After a private meeting Friday with police leaders from around the state Gov. Mark Dayton addressed sharp criticism from police unions about comments he made on the anniversary of Philando Castile's death Thursday.
When Castile was fatally shot by a St. Anthony police officer Jeronimo Yanez during a traffic stop last year, Dayton publicly doubted that the black man's fate would have been the same if he were white. Dayton defended the remark Thursday and said the evidence in the case is clear that race was a factor in the stop.
"Yes, I stand absolutely by that," Dayton told reporters. "That doesn't mean Minnesota police officers are racists. It doesn't mean everyone is involved in racial profiling. It means in this particular instance that's what precipitated the particular encounter."
A jury in June found Yanez not guilty of manslaughter and other charges tied to the Castile shooting.
Five police unions blasted Dayton as fueling divisions between people of color and law enforcement. They also railed this week against his recommendation that a new police training fund bear Castile's name, saying if anything it should pay tribute to an officer killed in duty.
After his Friday meeting, Dayton said he regretted that his earlier remarks were construed as criticism of police.
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"I've said again and again and I'll repeat again today, I have the utmost respect and admiration for law enforcement throughout Minnesota," he said. "They keep our citizens safe. They put their lives on the line every day and night to protect the rest of us."
Dayton said the response reflects the difficulty of having candid conversations about policing and race at a time when emotions are still raw from fatal encounters.
Dayton also commented on the backlash over his recommendation that a police training fund bear Castile's name.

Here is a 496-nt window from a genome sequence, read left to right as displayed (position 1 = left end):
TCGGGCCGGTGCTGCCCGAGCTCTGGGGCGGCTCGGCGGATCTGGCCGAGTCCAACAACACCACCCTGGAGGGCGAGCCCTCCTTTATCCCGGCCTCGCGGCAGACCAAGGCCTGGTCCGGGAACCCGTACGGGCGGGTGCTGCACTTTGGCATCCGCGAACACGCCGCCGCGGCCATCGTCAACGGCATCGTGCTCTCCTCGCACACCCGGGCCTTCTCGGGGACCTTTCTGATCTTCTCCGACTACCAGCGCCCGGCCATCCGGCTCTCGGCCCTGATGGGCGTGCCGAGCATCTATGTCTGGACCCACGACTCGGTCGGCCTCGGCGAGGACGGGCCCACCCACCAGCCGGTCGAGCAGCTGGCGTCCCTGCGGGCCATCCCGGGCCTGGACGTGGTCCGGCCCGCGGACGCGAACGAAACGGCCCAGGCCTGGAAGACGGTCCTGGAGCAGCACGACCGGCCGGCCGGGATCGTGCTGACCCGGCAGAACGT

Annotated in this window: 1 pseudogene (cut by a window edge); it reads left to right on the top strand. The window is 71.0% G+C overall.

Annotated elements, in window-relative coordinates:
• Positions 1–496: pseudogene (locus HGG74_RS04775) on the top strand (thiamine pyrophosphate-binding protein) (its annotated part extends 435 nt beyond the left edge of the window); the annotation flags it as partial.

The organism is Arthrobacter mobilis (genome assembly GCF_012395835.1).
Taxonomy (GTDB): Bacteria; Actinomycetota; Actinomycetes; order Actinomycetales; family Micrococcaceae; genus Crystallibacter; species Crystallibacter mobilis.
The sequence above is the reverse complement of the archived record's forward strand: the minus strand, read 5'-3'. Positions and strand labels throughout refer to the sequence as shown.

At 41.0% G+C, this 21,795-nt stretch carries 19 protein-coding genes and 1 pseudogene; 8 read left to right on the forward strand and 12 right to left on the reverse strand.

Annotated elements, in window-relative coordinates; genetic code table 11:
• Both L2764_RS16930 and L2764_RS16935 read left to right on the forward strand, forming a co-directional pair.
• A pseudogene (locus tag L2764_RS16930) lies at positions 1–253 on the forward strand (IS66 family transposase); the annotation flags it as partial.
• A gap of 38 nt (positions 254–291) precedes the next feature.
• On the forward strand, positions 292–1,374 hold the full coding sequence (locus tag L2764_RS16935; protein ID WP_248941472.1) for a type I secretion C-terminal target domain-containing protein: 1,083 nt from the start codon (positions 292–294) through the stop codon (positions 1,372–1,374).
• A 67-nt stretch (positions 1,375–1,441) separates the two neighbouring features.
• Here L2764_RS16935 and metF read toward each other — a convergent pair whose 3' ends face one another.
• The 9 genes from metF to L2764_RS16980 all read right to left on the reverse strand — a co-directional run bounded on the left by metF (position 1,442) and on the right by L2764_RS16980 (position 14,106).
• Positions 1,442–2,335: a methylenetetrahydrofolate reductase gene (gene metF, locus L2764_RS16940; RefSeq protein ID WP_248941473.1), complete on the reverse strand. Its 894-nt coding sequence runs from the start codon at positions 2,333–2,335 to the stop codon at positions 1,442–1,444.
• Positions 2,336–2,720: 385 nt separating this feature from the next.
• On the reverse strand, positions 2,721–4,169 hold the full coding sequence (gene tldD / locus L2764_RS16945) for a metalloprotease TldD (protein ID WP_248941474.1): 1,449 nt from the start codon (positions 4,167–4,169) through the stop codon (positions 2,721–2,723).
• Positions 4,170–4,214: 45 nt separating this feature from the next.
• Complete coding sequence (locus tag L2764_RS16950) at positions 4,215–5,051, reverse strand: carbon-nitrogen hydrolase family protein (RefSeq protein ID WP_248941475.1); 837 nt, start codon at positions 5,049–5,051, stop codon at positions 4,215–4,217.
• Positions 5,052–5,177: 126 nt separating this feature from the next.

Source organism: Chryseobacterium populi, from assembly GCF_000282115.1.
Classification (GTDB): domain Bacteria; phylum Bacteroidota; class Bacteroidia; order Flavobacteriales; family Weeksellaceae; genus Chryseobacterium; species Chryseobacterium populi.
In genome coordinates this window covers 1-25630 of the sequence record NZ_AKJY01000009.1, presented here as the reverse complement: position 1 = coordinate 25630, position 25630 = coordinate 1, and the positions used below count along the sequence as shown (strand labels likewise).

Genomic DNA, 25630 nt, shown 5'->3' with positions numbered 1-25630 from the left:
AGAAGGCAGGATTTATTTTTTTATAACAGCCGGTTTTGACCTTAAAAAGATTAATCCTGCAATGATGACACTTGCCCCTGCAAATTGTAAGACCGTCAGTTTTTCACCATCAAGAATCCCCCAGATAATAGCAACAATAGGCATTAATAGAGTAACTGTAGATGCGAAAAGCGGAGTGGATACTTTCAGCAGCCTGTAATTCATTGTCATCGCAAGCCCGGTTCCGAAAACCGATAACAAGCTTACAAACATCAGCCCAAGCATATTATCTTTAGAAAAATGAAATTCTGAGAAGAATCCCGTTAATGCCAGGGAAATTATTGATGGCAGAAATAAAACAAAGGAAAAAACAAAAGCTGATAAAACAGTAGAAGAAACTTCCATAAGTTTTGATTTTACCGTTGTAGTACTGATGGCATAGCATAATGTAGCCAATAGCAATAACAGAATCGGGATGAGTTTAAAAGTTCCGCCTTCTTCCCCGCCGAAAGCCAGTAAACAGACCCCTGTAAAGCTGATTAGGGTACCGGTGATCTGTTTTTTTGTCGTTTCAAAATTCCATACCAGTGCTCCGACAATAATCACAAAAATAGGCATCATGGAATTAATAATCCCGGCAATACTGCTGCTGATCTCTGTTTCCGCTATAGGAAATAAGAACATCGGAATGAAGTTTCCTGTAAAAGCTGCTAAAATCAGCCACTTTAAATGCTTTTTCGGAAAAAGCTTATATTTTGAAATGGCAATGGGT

"I made the suggestion. I don't want that to become the focal point of what I'm trying to do here, which is this being one of several meetings over the last couple of weeks to meet with people, different stakeholders to get their perspective about how to go forward."
That decision about the name of the fund will ultimately rest with the Minnesota Peace Officers Standards and Training Board, which is due to hold its next meeting in about two weeks.
St. Cloud Police Chief Blair Anderson was in the Friday meeting, which had been scheduled earlier and didn't dwell on the controversies.
"Well, there was no animosity at that table, I can tell you that. Were the issues discussed? Of course."
Anderson says Dayton was mostly in listening mode.
"It was less about questions necessarily as `Where do we go from here? How do we make sure that we are more responsive to our communities?' He listened to the things that a lot of us our doing that are working. And he took copious notes. So, I feel very good about what went on in there."
Dennis Flaherty is the recently retired executive director of the Minnesota Police and Peace Officers Association. He was there with his successor.
"It was just an exchange of ideas. I don't think there was anything revolutionary decided."
Flaherty says there was brief discussion about the proposal to put Castile's name on the training fund.
"I think it's fair to say the law enforcement community is not supportive of that and there isn't any nexus between the police training fund and Philando Castile."